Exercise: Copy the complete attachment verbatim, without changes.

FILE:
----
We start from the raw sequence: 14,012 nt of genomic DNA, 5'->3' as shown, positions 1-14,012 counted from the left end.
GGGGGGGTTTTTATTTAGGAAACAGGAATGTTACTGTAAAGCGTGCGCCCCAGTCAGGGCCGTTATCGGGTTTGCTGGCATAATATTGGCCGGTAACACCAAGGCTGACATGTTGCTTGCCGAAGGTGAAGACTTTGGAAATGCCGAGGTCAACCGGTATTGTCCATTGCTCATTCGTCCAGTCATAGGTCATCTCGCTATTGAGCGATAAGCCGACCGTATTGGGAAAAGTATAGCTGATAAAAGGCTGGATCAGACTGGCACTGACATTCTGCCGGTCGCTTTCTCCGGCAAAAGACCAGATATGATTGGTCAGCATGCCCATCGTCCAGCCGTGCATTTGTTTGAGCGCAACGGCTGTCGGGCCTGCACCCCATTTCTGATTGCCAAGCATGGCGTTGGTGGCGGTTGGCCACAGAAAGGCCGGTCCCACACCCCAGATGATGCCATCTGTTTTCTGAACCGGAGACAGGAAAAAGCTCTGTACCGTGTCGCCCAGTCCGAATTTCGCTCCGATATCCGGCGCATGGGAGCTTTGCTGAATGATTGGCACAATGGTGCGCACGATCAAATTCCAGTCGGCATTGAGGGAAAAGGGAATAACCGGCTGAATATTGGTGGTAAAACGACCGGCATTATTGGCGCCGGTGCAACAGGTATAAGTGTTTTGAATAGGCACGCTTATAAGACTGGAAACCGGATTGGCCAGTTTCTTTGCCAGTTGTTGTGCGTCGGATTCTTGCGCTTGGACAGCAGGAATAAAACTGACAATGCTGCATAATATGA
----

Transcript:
We start from the raw sequence: 14,012 nt of genomic DNA, 5'->3' as shown, positions 1-14,012 counted from the left end.
GGGGGGGTTTTTATTTAGGAAACAGGAATGTTACTGTAAAGCGTGCGCCCCAGTCAGGGCCGTTATCGGGTTTGCTGGCATAATATTGGCCGGTAACACCAAGGCTGACATGTTGCTTGCCGAAGGTGAAGACTTTGGAAATGCCGAGGTCAACCGGTATTGTCCATTGCTCATTCGTCCAGTCATAGGTCATCTCGCTATTGAGCGATAAGCCGACCGTATTGGGAAAAGTATAGCTGATAAAAGGCTGGATCAGACTGGCACTGACATTCTGCCGGTCGCTTTCTCCGGCAAAAGACCAGATATGATTGGTCAGCATGCCCATCGTCCAGCCGTGCATTTGTTTGAGCGCAACGGCTGTCGGGCCTGCACCCCATTTCTGATTGCCAAGCATGGCGTTGGTGGCGGTTGGCCACAGAAAGGCCGGTCCCACACCCCAGATGATGCCATCTGTTTTCTGAACCGGAGACAGGAAAAAGCTCTGTACCGTGTCGCCCAGTCCGAATTTCGCTCCGATATCCGGCGCATGGGAGCTTTGCTGAATGATTGGCACAATGGTGCGCACGATCAAATTCCAGTCGGCATTGAGGGAAAAGGGAATAACCGGCTGAATATTGGTGGTAAAACGACCGGCATTATTGGCGCCGGTGCAACAGGTATAAGTGTTTTGAATAGGCACGCTTATAAGACTGGAAACCGGATTGGCCAGTTTCTTTGCCAGTTGTTGTGCGTCGGATTCTTGCGCTTGGACAGCAGGAATAAAACTGACAATGCTGCATAATATGA